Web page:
Having dreadlocks does not make you more likely to get lice than a normal haired person, but if you did get lice, it’s way harder to get rid of it. You can try and irradiate them with a few different methods, but most people end up having to cut their dreads off. That would suck, but why live in fear?
What Does Your Hair Look Like Completely Down?
I know I don’t ever wear my hair completely down, but I just don’t like it as much that way, so I don’t do it. It feels too much like a mop.
I actually just cut my hair though because it was just getting to be way too long and unruly to handle (just too much hair for my small frame, and it was getting heavy), but here is what it looked like all down before I cut it. Pretty wild, hey?
And here’s a video I made for youtube showing you what my hair looks like down currently:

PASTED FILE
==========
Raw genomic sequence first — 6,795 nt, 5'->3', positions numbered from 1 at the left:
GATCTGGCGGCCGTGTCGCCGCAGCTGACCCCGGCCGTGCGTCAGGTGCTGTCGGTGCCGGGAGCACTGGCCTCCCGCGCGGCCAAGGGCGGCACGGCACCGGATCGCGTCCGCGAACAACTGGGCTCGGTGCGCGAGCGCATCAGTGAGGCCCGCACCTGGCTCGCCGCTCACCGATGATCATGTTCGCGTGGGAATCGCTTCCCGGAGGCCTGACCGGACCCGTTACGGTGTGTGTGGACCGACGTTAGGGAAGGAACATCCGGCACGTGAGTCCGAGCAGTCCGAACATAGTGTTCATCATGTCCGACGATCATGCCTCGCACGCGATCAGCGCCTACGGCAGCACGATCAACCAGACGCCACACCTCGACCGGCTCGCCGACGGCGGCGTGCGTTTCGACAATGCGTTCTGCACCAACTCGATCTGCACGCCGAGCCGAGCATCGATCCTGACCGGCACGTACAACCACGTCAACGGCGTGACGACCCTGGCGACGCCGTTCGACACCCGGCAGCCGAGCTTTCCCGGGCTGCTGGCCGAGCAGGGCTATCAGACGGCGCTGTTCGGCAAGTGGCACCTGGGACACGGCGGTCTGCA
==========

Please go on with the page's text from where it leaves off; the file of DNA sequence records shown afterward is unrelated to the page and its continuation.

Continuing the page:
How Do You Do that Up-do Thingy You Always Do?
I just tie all my hair into knots at random until they look cool and are secure enough not to move. Then over the next few days and nights, some will fall out, but I just tie them back in until everything that can fall out does, and then it’s secure like that for ages. Practically zero maintenance!
What Are Those Colourful Things in Your Hair?
The fun thing about dreads is that you can do so many cool things with them. Lots of people like to put beads in their dreads. I have a couple of those, but I like the wraps – you can just wrap each one in a piece of coloured wool to make it funky (it should be a natural fibre not synthetic. Wool is best). I did those myself, but it’s probably easier to have someone help you.
What Should I Consider Before Getting Dreadlocks?
Well, frankly, if you don’t want people to think you’re a hippie, then you shouldn’t get dreadlocks. That’s just stereotyping, but it’s true (you can also expect everyone to just assume you are a vegetarian. I get asked that about a thousand times more than when I had straight hair. So maybe if you are a vegetarian, dreadlocks will be quite helpful!).